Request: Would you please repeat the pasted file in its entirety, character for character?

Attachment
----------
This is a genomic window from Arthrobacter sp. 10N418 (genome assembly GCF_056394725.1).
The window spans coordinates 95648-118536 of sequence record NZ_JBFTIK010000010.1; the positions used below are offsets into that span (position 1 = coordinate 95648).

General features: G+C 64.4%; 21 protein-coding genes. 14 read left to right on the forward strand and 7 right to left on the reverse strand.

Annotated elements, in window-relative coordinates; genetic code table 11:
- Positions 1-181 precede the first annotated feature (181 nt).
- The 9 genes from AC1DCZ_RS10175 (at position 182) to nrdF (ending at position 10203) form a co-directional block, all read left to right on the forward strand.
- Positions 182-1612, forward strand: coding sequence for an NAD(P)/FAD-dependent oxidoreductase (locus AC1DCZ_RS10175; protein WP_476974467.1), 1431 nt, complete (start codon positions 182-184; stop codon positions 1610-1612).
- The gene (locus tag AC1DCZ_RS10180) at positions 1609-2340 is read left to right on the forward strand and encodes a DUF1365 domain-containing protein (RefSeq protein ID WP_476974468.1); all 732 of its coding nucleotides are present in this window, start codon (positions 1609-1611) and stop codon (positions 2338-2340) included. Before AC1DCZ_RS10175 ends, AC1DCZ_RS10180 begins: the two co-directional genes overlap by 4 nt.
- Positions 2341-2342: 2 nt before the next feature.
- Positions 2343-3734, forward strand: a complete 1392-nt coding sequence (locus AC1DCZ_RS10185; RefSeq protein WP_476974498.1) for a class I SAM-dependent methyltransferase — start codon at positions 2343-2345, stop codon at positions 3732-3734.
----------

This is a genomic window from Arthrobacter sp. 10N418 (genome assembly GCF_056394725.1).
The window spans coordinates 95648-118536 of sequence record NZ_JBFTIK010000010.1; the positions used below are offsets into that span (position 1 = coordinate 95648).

General features: G+C 64.4%; 21 protein-coding genes. 14 read left to right on the forward strand and 7 right to left on the reverse strand.

Annotated elements, in window-relative coordinates; genetic code table 11:
- Positions 1-181 precede the first annotated feature (181 nt).
- The 9 genes from AC1DCZ_RS10175 (at position 182) to nrdF (ending at position 10203) form a co-directional block, all read left to right on the forward strand.
- Positions 182-1612, forward strand: coding sequence for an NAD(P)/FAD-dependent oxidoreductase (locus AC1DCZ_RS10175; protein WP_476974467.1), 1431 nt, complete (start codon positions 182-184; stop codon positions 1610-1612).
- The gene (locus tag AC1DCZ_RS10180) at positions 1609-2340 is read left to right on the forward strand and encodes a DUF1365 domain-containing protein (RefSeq protein ID WP_476974468.1); all 732 of its coding nucleotides are present in this window, start codon (positions 1609-1611) and stop codon (positions 2338-2340) included. Before AC1DCZ_RS10175 ends, AC1DCZ_RS10180 begins: the two co-directional genes overlap by 4 nt.
- Positions 2341-2342: 2 nt before the next feature.
- Positions 2343-3734, forward strand: a complete 1392-nt coding sequence (locus AC1DCZ_RS10185; RefSeq protein WP_476974498.1) for a class I SAM-dependent methyltransferase — start codon at positions 2343-2345, stop codon at positions 3732-3734.